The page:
Cycle of Success : Dr. Carlos Sun and Transportation Engineering

Dr. Carlos Sun is a professor in the Civil Engineering Department and the Associate Director of the multi-disciplinary Transportation Infrastructure Center. He has specialized in transportation engineering for over twenty-five years. His research interests include safety, work zones, simulators, Intelligent Transportation Systems, geometric design, traffic analysis, legal issues, and STEM.

One of the courses Carlos teaches is a graduate course on transportation engineering. This course serves as an introduction to research in the field of transportation engineering so Carlos asked Noël Kopriva, the interim Engineering Librarian, to introduce the students to the research tools and databases they will be using for the rest of their graduate work.

Noël Kopriva

“Noël presented a special workshop on performing literature searches for our transportation engineering seminar. In this workshop, she presented various tools and techniques to empower graduate students to conduct exhaustive literature reviews of critical transportation topics. She covered various search databases and the associated query mechanisms. The students really appreciated the dynamic workshop which was filled with hand-on exercises based on the field of transportation engineering. Her insights probably saved our students countless hours by avoiding common pitfalls associated with poor searching methodology.”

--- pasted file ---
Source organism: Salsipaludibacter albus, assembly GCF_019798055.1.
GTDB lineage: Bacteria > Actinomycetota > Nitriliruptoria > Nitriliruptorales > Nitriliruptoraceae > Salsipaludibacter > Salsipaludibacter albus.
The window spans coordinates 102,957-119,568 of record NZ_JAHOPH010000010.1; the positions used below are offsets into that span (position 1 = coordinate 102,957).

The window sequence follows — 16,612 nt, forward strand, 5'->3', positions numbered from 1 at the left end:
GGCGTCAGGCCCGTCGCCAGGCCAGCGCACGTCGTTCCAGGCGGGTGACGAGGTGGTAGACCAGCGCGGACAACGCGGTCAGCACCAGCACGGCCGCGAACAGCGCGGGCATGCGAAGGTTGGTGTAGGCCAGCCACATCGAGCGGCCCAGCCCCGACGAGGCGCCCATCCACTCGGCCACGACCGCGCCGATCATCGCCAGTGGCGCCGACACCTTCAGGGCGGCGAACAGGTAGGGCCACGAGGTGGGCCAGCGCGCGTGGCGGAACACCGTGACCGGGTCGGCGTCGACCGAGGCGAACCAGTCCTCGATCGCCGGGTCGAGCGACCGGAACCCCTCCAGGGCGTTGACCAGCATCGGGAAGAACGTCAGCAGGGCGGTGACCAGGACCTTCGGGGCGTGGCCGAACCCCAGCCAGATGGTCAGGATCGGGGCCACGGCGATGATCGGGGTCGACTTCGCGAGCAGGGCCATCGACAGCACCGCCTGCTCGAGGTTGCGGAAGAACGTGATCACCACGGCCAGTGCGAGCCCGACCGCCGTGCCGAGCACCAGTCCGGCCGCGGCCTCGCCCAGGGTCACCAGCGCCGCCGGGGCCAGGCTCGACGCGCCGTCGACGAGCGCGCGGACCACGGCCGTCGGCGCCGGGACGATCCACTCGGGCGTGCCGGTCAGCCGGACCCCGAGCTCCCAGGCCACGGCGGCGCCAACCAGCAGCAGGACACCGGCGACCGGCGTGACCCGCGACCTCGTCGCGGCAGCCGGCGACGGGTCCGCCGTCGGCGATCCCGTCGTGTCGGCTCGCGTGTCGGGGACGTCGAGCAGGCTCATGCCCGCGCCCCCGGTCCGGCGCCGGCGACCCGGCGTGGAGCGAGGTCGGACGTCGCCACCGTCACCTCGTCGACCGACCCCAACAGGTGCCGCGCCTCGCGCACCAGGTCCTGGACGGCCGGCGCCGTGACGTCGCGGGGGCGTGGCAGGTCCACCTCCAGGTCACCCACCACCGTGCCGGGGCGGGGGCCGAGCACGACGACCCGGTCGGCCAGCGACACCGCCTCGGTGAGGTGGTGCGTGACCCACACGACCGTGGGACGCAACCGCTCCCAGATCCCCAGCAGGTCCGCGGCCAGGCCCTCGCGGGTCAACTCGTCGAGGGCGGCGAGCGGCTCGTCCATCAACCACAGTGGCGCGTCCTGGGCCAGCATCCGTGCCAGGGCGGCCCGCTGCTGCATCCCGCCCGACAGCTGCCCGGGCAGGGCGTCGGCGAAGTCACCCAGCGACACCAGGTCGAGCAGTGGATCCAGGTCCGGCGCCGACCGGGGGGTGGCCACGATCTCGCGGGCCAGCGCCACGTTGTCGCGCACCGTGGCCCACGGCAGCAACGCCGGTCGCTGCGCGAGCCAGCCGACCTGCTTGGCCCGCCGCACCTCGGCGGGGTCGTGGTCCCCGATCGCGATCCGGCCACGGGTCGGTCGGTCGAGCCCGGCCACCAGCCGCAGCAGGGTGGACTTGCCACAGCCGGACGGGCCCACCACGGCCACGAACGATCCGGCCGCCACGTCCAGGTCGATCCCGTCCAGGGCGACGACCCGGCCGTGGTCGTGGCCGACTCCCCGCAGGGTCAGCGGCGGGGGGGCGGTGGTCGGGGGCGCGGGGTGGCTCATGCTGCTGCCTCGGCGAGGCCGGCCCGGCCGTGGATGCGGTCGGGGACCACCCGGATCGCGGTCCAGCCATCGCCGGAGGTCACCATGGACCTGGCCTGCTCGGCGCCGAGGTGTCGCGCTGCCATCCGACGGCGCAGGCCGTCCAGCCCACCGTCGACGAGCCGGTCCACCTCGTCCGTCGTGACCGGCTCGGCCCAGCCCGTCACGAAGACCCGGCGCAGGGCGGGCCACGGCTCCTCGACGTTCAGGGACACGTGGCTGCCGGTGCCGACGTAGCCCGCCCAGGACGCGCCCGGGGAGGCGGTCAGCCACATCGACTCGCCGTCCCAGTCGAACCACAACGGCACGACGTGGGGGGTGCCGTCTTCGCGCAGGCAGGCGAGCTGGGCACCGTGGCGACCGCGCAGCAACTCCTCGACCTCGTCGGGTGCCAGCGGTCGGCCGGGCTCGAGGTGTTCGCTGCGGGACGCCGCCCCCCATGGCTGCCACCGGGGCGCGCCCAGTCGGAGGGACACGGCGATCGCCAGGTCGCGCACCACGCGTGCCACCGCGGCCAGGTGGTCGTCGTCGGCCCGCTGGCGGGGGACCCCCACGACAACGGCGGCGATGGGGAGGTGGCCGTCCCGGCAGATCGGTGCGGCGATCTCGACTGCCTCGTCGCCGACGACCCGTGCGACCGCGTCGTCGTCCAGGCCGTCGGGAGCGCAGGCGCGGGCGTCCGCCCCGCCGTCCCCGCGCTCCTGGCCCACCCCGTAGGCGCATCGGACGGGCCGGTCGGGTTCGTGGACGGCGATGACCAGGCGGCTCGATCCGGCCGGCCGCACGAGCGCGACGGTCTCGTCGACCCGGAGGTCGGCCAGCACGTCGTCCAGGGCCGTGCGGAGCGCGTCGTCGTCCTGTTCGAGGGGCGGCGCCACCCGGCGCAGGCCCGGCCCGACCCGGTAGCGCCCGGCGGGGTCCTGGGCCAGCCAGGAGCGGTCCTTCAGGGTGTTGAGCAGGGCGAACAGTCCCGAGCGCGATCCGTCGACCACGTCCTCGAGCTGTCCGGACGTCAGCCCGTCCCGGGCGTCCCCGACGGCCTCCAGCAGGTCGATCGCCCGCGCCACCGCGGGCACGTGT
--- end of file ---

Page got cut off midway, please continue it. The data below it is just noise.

Cycle of Success is the idea that libraries, faculty, and students are linked; for one to truly succeed, we must all succeed. The path to success is formed by the connections between University of Missouri Libraries and faculty members, between faculty members and students, and between students and the libraries that serve them. More than just success, this is also a connection of mutual respect, support, and commitment to forward-thinking research.

If you would like to submit your own success story about how the libraries have helped your research and/or work, please use the Cycle of Success form.

home Cycle of Success, Special Collections, Archives, and Rare Books Cycle of Success: Grant Elementary School

Cycle of Success: Grant Elementary School

Although the Cycle of Success typically focuses on the relationships among the Libraries, faculty, and students, the Libraries also contribute to the success of all the communities Mizzou serves. The Libraries are an integral part of Mizzou’s mission “to provide all Missourians the benefits of a world-class research university, no matter their age. The fifth graders from Grant Elementary School recently visited the Special Collections Department to get an in-depth look what the department has to offer.

Matt Kuensting and John Nies, fifth grade teachers at Grant Elementary, recognize the importance of community connections, and five years ago, revised their practice to focus on community connections. Since their revision, they have taken their students into the community to observe and cultivate their interests, and one of those stops is to Special Collections. Kelli Hansen, Tim Perry and the Special Collections staff, took the students through three stations based in the evolution of technology, map making, and historical botany books.

“Ellis Library is one of our first places we visit, and many kids favorite place. These experiences are very impactful for us because our students are currently studying observing organisms like plants, they are making maps of their own imaginative worlds, and technology is one of the biggest integrations in our community project.”